Inquests have been called into the deaths of Matthew Fosseneuve, whose Taser-related passing has already prompted a court case between the Manitoba police watchdog and the Winnipeg Police Service, and Patrick Gagnon, who suffered cardiac arrest after being taken into custody.
Fosseneuve, 34, died shortly after police shot him with a stun gun on July 28, 2018.
An autopsy later determined that the cause of death was an irregular heartbeat caused by dilated cardiomyopathy, a disease of the heart muscle that affects the heart’s ability to pump blood.
The death was deemed accidental, with contributing factors — meth use and physiological stress from a fight and police restraint, says a news release from the office of the chief medical examiner.
Last month, the Independent Investigations Unit of Manitoba, which investigates serious incidents involving police, asked the Court of Queen’s Bench to order the Winnipeg Police Service to hand over police cadets’ notes about the death, after police refused to do so.
A police service lawyer argued in court that the police cadets should not be forced to hand over notes because they could be self-incriminating and result in the cadets being investigated for criminal activity.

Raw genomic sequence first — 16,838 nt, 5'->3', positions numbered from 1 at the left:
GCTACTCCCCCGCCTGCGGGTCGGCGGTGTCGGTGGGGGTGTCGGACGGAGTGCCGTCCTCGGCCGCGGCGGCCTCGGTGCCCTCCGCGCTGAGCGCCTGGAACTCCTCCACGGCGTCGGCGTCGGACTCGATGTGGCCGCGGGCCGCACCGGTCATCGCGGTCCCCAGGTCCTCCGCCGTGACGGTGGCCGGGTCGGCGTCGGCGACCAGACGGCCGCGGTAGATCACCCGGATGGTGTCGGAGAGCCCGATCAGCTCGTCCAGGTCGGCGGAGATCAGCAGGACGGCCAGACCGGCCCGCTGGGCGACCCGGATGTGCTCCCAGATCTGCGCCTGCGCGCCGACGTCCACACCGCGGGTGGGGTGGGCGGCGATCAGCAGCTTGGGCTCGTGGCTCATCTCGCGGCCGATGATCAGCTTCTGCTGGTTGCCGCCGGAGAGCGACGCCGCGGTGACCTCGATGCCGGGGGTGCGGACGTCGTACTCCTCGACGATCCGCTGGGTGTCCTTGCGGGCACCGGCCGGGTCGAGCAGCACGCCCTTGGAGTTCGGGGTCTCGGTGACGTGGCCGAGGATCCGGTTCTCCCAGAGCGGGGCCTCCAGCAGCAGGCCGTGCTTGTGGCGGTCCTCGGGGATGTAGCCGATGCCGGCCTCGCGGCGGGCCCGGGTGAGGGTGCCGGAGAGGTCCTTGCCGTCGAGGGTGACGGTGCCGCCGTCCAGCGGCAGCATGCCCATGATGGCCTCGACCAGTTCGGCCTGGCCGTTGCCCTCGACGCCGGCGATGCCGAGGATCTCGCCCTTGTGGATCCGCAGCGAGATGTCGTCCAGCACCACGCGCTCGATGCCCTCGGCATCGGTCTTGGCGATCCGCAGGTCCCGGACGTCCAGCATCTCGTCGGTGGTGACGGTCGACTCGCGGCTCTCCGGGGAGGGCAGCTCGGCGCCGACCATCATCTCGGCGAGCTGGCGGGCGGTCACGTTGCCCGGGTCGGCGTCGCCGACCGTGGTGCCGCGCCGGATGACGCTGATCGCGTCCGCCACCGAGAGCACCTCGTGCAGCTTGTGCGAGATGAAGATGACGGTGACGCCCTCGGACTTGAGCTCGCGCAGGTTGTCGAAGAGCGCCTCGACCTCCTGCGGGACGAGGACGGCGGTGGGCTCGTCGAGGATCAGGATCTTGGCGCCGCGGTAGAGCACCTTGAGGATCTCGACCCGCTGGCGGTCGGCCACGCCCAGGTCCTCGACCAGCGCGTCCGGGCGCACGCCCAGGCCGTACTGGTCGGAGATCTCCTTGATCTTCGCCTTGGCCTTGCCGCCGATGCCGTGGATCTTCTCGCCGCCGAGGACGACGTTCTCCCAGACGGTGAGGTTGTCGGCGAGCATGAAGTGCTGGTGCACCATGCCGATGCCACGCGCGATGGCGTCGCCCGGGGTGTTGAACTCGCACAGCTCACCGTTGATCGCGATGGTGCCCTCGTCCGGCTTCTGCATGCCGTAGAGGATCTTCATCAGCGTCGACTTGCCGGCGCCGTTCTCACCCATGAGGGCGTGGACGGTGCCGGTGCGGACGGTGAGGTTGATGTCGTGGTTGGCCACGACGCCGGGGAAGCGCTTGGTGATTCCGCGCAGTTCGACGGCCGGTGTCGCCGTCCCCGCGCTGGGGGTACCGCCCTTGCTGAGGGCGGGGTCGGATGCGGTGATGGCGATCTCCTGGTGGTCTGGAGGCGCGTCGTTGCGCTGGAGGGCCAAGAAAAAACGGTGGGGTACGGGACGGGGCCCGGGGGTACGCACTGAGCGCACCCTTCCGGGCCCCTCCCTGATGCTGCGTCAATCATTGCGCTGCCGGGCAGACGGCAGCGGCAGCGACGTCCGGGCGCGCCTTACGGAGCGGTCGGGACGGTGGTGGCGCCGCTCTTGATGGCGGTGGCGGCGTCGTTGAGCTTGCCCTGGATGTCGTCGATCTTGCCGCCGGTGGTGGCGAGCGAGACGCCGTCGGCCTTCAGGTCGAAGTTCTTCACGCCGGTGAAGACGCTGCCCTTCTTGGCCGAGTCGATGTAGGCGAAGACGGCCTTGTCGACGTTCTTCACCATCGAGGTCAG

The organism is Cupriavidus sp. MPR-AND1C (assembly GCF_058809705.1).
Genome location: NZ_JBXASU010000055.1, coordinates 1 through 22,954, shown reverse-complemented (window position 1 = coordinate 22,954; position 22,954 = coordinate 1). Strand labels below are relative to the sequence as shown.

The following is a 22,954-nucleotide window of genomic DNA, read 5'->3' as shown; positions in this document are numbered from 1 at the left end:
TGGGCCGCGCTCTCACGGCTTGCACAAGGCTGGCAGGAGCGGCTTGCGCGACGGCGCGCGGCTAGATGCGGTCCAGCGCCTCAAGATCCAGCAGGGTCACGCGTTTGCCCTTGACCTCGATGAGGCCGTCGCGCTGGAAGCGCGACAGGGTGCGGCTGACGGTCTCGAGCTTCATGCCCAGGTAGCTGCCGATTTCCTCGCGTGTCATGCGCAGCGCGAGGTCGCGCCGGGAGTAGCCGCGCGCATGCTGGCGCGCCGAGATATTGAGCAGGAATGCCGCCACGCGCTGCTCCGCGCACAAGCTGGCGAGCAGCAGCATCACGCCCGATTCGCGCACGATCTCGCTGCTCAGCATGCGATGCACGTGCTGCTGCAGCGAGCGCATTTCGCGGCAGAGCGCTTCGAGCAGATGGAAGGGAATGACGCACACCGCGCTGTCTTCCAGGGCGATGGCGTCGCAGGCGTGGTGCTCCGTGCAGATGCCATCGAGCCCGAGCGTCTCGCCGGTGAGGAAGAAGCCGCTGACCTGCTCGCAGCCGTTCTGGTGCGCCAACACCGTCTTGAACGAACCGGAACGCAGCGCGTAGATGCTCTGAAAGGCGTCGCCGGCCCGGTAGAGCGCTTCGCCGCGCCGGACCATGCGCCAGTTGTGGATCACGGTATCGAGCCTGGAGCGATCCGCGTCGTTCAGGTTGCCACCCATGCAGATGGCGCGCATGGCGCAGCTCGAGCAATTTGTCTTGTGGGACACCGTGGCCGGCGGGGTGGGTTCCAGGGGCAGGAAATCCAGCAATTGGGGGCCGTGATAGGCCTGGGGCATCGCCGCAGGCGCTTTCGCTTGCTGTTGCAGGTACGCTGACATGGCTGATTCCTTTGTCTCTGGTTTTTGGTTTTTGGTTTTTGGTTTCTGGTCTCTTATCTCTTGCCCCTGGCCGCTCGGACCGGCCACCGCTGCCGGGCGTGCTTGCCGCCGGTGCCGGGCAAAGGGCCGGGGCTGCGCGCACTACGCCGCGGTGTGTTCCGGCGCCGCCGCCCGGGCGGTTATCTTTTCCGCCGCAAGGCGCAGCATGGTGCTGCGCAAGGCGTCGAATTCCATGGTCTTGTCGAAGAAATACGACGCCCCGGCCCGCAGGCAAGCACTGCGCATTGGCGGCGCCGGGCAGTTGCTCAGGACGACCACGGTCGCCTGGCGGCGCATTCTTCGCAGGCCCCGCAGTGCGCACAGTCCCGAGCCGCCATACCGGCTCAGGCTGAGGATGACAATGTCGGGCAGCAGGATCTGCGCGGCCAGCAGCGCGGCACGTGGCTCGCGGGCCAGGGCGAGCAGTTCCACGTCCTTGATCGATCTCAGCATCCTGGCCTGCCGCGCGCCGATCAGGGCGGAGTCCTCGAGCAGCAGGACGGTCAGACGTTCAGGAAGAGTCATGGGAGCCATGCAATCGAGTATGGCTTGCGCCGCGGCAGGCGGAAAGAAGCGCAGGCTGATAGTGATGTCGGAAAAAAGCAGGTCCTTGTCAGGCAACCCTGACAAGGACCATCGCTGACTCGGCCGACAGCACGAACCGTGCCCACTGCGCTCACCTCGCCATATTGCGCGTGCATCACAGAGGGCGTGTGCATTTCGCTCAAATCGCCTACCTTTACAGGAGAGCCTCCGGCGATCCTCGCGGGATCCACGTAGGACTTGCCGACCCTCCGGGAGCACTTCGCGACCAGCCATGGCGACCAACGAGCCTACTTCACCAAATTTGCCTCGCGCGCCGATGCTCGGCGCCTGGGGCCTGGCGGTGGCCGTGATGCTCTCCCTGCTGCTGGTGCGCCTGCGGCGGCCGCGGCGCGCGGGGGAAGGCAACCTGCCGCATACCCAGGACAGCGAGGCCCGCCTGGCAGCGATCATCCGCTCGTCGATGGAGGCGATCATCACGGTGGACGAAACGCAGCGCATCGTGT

The inquest will look into the circumstances surrounding Fosseneuve’s death, and determine what could be done to prevent similar deaths in the future.
Inquest for man who chased railway workers
An inquest also was called into the death of Patrick Gagnon, 41, a man who went into cardiac arrest in police custody shortly he chased people in a railway yard.
Winnipeg police responded to a call from railway workers who were being chased by a man behaving erratically on railway property, says a news release from the office of the chief medical examiner.
Police confronted and restrained Gagnon, but he went into cardiac arrest shortly after.
Gagnon was sent to hospital but never stabilized; he was pronounced dead on Oct. 26, 2018.
An autopsy later determined that he died from brain damage caused by a lack of blood and oxygen to the brain due to cardiac arrest. The cardiac arrest stemmed from cocaine use.
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